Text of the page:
I very much enjoy reading VDH’s historical works, but I’ve never seen a better historian so completely unable to correctly apply the lessons of history to current events:
The ancient ingredients of war are all on the horizon. An old postwar order crumbles amid American indifference. Hopes for true democracy in post-Soviet Russia, newly capitalist China or ascendant Turkey long ago were dashed. Tribalism, fundamentalism and terrorism are the norms in the Middle East as the nation-state disappears.
Under such conditions, history’s wars usually start when some opportunistic — but often relatively weaker — power does something unwise on the gamble that the perceived benefits outweigh the risks. That belligerence is only prevented when more powerful countries collectively make it clear to the aggressor that it would be suicidal to start a war that would end in the aggressor’s sure defeat.
What is scary in these unstable times is that a powerful United States either thinks that it is weak or believes that its past oversight of the postwar order was either wrong or too costly — or that after Afghanistan, Iraq and Libya, America is no longer a force for positive change.
A large war is looming, one that will be far more costly than the preventative vigilance that might have stopped it.
He’s correct that a large war is looming. Where exactly it will start, or which sides the various parties will take, is presently unknown. But VDH appears to have completely ignored the lessons of the Athenian adventure at Syracuse about which he wrote so informatively, and to have ignored that the collapse of the “nation-state” in the Levant was always inevitable due to the artificial and externally imposed nature of their creations; they were never nations in the first place.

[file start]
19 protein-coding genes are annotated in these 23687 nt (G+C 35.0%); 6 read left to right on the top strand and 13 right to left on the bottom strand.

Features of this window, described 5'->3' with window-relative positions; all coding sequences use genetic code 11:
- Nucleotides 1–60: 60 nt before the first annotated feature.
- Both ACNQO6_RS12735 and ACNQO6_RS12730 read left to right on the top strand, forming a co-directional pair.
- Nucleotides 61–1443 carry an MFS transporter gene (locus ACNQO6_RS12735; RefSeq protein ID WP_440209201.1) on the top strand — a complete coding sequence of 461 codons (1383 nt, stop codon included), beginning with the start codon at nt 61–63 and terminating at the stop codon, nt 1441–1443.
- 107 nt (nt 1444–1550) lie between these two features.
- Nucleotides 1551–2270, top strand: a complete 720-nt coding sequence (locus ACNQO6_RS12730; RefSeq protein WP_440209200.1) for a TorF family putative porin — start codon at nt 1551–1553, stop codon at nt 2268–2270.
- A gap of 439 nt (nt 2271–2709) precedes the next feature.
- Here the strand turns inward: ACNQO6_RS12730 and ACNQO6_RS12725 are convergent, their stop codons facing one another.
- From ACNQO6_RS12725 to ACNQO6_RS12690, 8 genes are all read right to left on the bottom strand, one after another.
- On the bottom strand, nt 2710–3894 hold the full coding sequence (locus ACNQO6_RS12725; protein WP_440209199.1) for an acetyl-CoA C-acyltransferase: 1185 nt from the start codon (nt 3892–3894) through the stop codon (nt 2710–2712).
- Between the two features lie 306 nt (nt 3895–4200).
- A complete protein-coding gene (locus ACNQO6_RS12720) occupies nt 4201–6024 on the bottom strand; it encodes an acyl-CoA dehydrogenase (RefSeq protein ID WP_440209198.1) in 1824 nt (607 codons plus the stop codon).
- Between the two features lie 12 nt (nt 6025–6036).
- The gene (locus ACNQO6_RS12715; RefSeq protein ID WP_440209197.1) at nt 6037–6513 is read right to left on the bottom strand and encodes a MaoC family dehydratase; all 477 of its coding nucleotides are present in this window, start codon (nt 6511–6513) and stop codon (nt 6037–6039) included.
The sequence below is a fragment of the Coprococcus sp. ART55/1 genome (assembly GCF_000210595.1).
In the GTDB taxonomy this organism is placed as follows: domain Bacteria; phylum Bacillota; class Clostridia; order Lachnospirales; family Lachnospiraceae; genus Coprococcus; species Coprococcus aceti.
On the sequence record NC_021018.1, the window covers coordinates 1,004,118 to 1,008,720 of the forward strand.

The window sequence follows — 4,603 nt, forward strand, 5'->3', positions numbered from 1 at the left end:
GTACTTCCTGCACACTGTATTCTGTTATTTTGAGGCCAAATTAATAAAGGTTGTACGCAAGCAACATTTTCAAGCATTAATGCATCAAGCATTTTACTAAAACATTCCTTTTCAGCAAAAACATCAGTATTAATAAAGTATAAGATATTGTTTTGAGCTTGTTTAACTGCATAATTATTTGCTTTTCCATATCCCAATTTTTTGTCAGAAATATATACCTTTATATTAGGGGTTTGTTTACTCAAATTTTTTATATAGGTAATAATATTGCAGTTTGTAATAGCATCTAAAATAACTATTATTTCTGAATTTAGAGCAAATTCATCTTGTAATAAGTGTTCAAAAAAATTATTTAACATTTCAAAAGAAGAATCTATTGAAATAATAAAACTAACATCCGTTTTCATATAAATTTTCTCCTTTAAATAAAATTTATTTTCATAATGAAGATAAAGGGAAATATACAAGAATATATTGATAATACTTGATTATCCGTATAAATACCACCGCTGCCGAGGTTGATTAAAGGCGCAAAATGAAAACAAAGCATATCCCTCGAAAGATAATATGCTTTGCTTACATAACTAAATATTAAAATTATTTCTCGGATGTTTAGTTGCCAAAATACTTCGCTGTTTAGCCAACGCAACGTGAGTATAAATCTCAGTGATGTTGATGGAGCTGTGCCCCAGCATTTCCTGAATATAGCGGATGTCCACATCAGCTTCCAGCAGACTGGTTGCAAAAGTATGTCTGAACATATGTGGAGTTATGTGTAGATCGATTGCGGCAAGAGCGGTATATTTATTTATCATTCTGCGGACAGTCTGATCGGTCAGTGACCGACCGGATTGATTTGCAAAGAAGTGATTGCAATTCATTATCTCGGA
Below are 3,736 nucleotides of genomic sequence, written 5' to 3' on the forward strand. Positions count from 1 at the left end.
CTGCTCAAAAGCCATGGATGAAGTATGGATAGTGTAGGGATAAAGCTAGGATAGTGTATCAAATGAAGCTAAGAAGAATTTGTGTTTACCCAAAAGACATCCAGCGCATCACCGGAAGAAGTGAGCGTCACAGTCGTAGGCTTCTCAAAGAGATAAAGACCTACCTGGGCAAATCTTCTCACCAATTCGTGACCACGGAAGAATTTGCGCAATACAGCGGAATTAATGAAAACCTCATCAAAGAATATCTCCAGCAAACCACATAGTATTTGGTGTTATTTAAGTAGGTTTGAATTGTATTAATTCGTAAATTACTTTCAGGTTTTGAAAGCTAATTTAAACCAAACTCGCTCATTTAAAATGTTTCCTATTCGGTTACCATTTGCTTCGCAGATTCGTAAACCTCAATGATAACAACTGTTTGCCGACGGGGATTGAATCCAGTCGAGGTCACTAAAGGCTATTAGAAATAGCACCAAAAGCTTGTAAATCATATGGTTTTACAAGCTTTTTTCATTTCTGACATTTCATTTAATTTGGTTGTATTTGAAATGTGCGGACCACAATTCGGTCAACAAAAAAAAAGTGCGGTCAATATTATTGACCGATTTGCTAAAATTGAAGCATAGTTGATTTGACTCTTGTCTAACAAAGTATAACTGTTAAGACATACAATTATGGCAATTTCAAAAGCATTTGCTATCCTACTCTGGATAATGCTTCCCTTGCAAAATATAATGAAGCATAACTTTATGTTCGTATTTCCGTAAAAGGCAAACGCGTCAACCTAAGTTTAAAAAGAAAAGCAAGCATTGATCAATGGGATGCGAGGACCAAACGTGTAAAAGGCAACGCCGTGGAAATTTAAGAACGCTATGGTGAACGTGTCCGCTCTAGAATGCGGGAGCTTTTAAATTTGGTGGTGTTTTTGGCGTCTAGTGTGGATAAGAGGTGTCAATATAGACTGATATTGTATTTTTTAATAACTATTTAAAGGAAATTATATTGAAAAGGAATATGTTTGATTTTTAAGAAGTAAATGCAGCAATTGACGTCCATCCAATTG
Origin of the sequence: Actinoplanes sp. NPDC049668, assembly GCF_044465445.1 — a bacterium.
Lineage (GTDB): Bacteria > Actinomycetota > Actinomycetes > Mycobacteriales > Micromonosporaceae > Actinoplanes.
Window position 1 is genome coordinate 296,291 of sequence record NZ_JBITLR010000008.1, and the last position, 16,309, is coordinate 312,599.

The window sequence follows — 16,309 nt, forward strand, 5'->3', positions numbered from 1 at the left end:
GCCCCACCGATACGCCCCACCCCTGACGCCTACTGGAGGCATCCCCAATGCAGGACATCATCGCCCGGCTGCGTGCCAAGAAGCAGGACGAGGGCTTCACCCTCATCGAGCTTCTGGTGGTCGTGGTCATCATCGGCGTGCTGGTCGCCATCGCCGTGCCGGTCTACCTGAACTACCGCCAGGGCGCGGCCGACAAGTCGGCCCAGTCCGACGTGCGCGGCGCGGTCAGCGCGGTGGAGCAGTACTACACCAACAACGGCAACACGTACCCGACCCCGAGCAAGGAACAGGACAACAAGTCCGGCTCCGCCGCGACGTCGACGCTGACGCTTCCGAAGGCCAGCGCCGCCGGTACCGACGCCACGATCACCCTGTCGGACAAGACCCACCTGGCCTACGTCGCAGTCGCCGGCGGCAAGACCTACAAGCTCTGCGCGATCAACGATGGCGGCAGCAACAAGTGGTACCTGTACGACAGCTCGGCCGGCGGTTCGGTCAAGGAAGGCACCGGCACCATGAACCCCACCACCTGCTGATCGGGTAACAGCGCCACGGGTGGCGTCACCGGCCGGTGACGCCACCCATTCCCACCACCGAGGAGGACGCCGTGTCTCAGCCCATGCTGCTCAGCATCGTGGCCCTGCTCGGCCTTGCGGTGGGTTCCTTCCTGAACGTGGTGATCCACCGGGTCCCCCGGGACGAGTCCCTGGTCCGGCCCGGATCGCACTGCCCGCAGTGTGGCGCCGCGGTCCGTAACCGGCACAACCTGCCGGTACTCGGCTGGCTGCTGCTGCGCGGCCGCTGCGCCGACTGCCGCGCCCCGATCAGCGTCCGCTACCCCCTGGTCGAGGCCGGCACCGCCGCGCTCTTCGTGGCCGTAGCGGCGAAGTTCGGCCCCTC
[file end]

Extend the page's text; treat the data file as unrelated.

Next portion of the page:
That is why we can safely assume that the “nation-states” in Africa will continue to collapse as well. And, of course, that is why the “powerful” United States has been rendered increasingly impotent; it is no longer a homogenous white Christian nation committed to Anglo-Saxon ideals. Indeed, one cannot truly consider it a nation at all, it is best described as an imperial multi-national, multi-ethnic state akin to the Byzantine, Roman, and Austro-Hungarian empires.